Wave of the future: Using anesthesia to detect neurodegeneration

Author: Samantha Payne, 01/03/17

Most people have experienced being put to sleep for a surgical procedure, whether it is relatively minor like the removal of a tooth, or major heart surgery. In fact, every day 60 000 people will undergo general anesthesia in the U.S. You may have noticed a lot of stories sound similar: “I was completely awake talking to the surgeon and then, suddenly, the next thing I knew I was waking up in the recovery room and the surgery was over!”

While it may seem like a simple procedure – you are given a drug that makes you “fall asleep” – regulating anesthesia is one of the most complicated aspects of a surgery. The anesthesiologist must predict how much drug to give you so that you will remain unconscious for the duration of the surgery and still allow you to regain consciousness once it’s over.

Charting the unconscious mind

The fine balance between unconscious and conscious that anesthesiologists are able to achieve is due, in part, to careful monitoring of various physiological outputs, such as heart rate and blood pressure. Aside from basic physiological functioning, brain activity is increasingly being employed as a useful tool to measure a patient’s anesthetized state. The activity of your brain is monitored using an electroencephalogram (EEG), which measures voltage fluctuations produced by firing neurons. A normal resting-state brain will produce a certain pattern of waves at a defined amplitude, and this will change when unconsciousness is induced in a patient. Anesthesiologists can use EEG patterns to determine the level of unconsciousness a patient is experiencing during surgery and adjust the delivery of anesthetics accordingly.

EEG patterns and age

In addition to their importance during general anesthesia, it’s known that EEG signatures change as we age; the EEG trace from a child looks vastly different than that of an adult. Recently, researchers have begun to wonder if we can use this information to predict the onset of neurodegenerative disease. The drugs that are used for general anesthesia, e.g., profonol, act on the same areas of the brain that are affected by diseases such as Alzheimer’s or dementia. Interestingly, neuroanatomical changes in these regions of the brain, such as a decrease in white matter of the cortex, are directly correlated with changes in the EEG readout. By characterizing what EEG signatures look like as we age, we can determine if an individual’s brain activity is typical of their age and, if not, if there is an underlying pathology at work.

Image caption: Electroencephalogram (EEG) spectrogram of individual administered the general anesthetic propofol. The drug is given at the 20 minute mark (x-axis) and elicits a detectable change in frequency and power (y-axes). EEG pattern changes similar to those seen with propofol administration are also detectable in patients with reduced white matter of the cortex (not shown). Reproduced from Valencia et al. British Journal of Anesthesia 2014 (open access).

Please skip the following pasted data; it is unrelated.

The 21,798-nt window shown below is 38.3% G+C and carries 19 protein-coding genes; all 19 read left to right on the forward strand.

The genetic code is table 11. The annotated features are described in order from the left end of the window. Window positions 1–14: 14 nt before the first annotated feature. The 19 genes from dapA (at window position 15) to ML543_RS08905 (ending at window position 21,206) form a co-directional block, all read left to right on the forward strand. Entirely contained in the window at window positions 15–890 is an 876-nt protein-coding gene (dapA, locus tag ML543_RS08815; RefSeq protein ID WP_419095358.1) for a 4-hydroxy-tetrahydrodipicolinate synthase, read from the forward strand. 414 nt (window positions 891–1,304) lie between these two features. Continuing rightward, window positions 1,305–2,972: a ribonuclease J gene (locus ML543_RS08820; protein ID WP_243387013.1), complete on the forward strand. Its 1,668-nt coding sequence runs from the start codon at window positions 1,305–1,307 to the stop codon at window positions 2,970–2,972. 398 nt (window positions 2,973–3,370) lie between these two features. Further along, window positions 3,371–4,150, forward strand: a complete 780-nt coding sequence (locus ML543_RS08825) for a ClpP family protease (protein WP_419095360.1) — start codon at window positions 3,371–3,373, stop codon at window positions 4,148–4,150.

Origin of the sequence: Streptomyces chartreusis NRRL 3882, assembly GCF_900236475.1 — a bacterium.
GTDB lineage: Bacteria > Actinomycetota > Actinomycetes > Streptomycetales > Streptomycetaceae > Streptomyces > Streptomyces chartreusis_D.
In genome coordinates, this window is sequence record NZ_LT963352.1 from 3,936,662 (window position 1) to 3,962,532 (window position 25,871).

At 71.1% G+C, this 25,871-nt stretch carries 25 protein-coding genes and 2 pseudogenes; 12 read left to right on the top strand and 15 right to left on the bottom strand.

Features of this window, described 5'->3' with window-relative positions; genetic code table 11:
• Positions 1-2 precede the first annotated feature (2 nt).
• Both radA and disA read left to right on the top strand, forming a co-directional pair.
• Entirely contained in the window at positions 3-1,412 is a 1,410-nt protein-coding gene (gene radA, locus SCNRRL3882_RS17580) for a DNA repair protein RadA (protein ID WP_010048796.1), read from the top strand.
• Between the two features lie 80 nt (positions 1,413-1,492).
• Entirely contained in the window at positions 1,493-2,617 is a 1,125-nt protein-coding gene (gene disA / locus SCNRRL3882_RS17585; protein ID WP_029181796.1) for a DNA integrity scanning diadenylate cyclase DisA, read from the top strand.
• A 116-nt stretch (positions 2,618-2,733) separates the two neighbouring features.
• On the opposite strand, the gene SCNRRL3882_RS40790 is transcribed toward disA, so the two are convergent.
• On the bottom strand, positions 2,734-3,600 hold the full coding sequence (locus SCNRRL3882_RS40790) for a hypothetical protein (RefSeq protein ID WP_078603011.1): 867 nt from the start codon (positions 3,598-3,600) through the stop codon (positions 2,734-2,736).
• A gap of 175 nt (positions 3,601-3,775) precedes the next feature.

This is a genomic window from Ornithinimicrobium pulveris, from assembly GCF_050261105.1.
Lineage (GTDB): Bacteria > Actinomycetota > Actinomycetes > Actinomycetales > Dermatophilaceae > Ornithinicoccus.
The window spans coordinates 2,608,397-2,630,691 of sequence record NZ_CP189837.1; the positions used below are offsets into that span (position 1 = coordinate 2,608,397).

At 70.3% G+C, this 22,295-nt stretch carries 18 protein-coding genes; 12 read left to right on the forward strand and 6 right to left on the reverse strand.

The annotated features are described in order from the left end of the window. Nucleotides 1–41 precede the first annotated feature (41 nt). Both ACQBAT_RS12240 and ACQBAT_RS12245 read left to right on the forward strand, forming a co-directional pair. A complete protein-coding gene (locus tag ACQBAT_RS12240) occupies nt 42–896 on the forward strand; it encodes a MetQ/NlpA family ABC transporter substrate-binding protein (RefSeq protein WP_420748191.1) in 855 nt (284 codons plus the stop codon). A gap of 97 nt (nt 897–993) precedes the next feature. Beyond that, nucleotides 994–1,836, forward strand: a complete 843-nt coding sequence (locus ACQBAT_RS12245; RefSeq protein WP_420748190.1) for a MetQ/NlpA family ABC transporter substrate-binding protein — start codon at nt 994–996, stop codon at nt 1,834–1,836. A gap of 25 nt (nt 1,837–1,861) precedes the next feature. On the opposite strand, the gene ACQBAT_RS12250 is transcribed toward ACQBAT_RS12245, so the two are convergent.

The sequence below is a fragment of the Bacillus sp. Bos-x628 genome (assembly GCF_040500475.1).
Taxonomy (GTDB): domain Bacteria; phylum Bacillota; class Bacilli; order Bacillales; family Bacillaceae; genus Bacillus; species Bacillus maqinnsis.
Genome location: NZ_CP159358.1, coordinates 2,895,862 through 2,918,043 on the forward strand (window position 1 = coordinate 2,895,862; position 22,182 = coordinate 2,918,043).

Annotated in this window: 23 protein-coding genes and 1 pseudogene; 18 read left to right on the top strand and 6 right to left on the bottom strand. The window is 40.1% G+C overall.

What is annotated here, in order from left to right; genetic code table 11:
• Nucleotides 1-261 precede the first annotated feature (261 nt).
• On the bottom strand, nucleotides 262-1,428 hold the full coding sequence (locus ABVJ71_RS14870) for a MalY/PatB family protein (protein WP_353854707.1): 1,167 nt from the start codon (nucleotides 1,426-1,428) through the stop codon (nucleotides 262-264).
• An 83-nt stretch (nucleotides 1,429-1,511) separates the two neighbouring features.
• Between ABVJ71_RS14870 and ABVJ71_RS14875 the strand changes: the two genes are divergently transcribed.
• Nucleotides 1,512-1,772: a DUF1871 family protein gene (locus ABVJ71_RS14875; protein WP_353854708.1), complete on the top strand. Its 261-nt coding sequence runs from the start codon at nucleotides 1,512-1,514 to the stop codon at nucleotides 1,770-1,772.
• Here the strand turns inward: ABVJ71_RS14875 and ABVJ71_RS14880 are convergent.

Opening a therapeutic window for regenerative strategies

It is the link between the areas of the brain affected by anesthetic drugs and neurodegenerative diseases that can allow us to use EEG as a tool for predicting abnormal brain changes. Current methods of diagnosing neurodegenerative diseases like Alzheimer’s rely on the detection of clinical symptoms, such as memory loss or language deficits. However, once these symptoms manifest, there has already been extensive damage to the brain that is difficult to reverse. Detecting degeneration in the brain earlier means that we can implement regenerative strategies sooner, increasing the effectiveness of treatment. For example, allopregnanolone, a neurosteroid known to boost neuron regeneration and reduce Alzheimer’s pathology in mice, is more effective when administered to animals with preclinical disease compared to animals with later-stage degeneration. Due to these encouraging results, allopregnanolone is currently being tested clinically for safety in human patients with early stage Alzheimer’s.

Although not yet in clinical use, our unconscious brain waves could one day be used as a first-pass screening for neurodegeneration, allowing us to intervene with regenerative medicine to halt and even reverse the damage.

 

 

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Samantha Payne

Samantha Payne

Samantha is a PhD student in the Chemical Engineering and Applied Chemistry department at the University of Toronto. She has previously investigated regeneration in a non-mammalian gecko model during an MSc program, and now currently combines stem cell biology and biomaterials to encapsulate and deliver therapeutic cells to the stroke-injured brain. Samantha became interested in scientific communication as a means to combine her love of writing and science to share exciting scientific discoveries to a broader community. Follow Samantha on Twitter @samantha_lpayne
Samantha Payne

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